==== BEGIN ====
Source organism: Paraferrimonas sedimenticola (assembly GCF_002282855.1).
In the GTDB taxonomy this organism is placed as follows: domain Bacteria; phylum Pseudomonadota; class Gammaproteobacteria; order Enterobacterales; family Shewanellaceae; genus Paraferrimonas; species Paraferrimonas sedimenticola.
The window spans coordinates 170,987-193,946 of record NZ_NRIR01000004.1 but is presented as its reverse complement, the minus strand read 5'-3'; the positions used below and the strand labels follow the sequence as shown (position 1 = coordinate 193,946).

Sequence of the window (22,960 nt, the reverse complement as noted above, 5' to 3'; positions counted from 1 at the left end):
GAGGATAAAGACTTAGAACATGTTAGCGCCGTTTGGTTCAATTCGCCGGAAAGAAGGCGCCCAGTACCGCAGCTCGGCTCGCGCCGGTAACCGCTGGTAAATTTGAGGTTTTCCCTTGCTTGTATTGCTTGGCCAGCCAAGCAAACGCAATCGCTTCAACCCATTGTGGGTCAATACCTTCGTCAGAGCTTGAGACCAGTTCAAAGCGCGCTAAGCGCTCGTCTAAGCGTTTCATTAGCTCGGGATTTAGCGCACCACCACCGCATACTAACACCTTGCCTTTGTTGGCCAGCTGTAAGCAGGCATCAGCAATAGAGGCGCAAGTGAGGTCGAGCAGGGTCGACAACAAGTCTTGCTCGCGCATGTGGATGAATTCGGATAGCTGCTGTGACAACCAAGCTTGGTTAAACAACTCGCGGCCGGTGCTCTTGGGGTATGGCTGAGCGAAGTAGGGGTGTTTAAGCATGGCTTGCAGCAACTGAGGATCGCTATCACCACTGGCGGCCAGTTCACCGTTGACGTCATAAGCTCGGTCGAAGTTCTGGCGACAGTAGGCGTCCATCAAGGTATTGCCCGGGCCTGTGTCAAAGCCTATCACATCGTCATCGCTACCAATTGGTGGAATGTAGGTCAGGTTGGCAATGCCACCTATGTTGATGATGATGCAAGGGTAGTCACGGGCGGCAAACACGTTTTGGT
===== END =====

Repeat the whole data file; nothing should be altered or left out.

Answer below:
Source organism: Paraferrimonas sedimenticola (assembly GCF_002282855.1).
In the GTDB taxonomy this organism is placed as follows: domain Bacteria; phylum Pseudomonadota; class Gammaproteobacteria; order Enterobacterales; family Shewanellaceae; genus Paraferrimonas; species Paraferrimonas sedimenticola.
The window spans coordinates 170,987-193,946 of record NZ_NRIR01000004.1 but is presented as its reverse complement, the minus strand read 5'-3'; the positions used below and the strand labels follow the sequence as shown (position 1 = coordinate 193,946).

Sequence of the window (22,960 nt, the reverse complement as noted above, 5' to 3'; positions counted from 1 at the left end):
GAGGATAAAGACTTAGAACATGTTAGCGCCGTTTGGTTCAATTCGCCGGAAAGAAGGCGCCCAGTACCGCAGCTCGGCTCGCGCCGGTAACCGCTGGTAAATTTGAGGTTTTCCCTTGCTTGTATTGCTTGGCCAGCCAAGCAAACGCAATCGCTTCAACCCATTGTGGGTCAATACCTTCGTCAGAGCTTGAGACCAGTTCAAAGCGCGCTAAGCGCTCGTCTAAGCGTTTCATTAGCTCGGGATTTAGCGCACCACCACCGCATACTAACACCTTGCCTTTGTTGGCCAGCTGTAAGCAGGCATCAGCAATAGAGGCGCAAGTGAGGTCGAGCAGGGTCGACAACAAGTCTTGCTCGCGCATGTGGATGAATTCGGATAGCTGCTGTGACAACCAAGCTTGGTTAAACAACTCGCGGCCGGTGCTCTTGGGGTATGGCTGAGCGAAGTAGGGGTGTTTAAGCATGGCTTGCAGCAACTGAGGATCGCTATCACCACTGGCGGCCAGTTCACCGTTGACGTCATAAGCTCGGTCGAAGTTCTGGCGACAGTAGGCGTCCATCAAGGTATTGCCCGGGCCTGTGTCAAAGCCTATCACATCGTCATCGCTACCAATTGGTGGAATGTAGGTCAGGTTGGCAATGCCACCTATGTTGATGATGATGCAAGGGTAGTCACGGGCGGCAAACACGTTTTGGT